disclaimer – i received a copy of this book via open road integrated media in exchange for an honest review.
in 1923, the lovely and highly desired louise talbot is brutally murdered. when it’s discovered that she was having an affair, her husband is charged with the crime. the trial and its aftermath rocks the tiny town of soledad city and forever changes the lives of all its residents.
a covenant with death was originally published in 1964 and this is its well deserved re-emergence. it’s clear from the beginning that ben lewis, one of the town’s two magistrates, is an unreliable narrator. he was naive when the events took place and he’s looking back with insight gained through a lifetime of experience.
when you know that the narrator is unreliable you have to ask yourself, “can i believe anything he says, even with the added benefit of experience?” in a covenant with death what you’re actually hearing is a story that was observed and lived by one version of a man, processed by another version of him, and finally reconstructed and told by a third. like playing the children’s game “telephone” you know that details, perhaps crucial ones, will be altered, perhaps irrevocably, from their original version.
author stephen becker has crafted a narrator who can rise above this handicap. each time ben lewis steps out of the narration to weave his current life into it should jar the reader out of the story. instead, it pulls you further and further into the story, not only because of the murder and the trial and the people, but because he is as compelling a character in the context of the original story as he is fascinating a character in his own right.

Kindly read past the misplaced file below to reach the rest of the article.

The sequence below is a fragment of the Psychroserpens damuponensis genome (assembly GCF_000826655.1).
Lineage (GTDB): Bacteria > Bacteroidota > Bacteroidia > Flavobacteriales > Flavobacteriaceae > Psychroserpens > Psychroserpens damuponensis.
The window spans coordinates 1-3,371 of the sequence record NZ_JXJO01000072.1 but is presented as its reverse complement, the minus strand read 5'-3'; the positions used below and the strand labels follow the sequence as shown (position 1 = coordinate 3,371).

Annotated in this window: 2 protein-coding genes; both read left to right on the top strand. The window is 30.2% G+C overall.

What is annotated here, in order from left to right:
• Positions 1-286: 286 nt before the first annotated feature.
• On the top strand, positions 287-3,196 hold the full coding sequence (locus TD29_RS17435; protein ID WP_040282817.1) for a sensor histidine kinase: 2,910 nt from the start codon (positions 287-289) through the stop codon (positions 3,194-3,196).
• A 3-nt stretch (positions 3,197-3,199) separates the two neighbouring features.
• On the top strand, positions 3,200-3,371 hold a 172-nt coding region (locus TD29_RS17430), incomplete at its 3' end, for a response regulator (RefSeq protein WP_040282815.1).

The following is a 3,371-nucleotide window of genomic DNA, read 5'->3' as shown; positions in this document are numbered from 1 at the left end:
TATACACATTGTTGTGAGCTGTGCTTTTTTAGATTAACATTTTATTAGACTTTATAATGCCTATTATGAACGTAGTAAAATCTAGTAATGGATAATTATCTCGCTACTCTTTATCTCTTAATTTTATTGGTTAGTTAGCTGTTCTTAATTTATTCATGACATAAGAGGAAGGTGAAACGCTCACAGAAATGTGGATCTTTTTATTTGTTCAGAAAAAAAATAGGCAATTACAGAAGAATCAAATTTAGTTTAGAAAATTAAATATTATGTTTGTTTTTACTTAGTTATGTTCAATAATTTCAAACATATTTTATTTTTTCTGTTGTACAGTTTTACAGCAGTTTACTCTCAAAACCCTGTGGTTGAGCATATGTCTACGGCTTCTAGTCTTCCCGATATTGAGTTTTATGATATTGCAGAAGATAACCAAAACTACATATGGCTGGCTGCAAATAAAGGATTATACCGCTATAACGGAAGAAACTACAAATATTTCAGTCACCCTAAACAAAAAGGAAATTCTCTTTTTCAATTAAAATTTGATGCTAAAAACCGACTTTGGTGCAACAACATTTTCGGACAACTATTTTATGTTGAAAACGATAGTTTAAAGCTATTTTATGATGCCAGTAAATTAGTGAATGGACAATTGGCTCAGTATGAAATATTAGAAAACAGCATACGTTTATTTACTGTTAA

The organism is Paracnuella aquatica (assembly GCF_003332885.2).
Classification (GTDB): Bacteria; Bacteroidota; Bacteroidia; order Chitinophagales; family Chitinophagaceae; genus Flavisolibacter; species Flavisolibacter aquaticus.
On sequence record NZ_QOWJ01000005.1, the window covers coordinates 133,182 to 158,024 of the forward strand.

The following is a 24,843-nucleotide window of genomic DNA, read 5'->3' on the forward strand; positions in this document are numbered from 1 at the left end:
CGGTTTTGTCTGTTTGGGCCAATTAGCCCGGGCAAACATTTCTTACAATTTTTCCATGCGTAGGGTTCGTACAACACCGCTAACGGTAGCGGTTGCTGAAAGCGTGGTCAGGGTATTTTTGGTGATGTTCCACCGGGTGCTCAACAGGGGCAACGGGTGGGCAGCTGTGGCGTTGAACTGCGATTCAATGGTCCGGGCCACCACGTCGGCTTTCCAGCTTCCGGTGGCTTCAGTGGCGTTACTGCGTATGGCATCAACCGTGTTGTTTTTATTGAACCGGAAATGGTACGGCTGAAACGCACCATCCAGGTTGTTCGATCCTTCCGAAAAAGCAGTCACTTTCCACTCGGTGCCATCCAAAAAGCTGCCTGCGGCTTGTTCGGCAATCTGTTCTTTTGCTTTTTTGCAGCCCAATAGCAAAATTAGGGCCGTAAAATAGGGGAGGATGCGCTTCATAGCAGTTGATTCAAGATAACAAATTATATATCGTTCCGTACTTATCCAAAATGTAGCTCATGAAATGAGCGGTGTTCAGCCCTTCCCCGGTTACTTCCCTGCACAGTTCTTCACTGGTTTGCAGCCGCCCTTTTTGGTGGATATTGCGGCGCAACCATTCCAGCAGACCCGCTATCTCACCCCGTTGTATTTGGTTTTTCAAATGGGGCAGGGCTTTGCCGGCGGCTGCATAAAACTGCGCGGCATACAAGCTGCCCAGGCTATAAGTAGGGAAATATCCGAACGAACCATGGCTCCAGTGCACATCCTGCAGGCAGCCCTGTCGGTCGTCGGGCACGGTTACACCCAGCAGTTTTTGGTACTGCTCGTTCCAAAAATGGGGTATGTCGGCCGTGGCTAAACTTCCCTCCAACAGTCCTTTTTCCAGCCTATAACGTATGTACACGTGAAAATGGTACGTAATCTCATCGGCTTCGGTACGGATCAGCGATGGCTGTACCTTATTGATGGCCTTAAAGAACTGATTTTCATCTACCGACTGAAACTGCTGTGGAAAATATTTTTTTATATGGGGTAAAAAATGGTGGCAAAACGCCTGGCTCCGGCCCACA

there is a lot of time period specific language in the story, but the meaning is clear in the given context. there are sections that are incredibly verbose but, given the time period (1923), the language makes sense and doesn’t draw you out of the story. i’m sorry that it took me so long to find out about this story because it is a fascinating character study and intriguing foray into the 1920’s legal system.
five out of five stars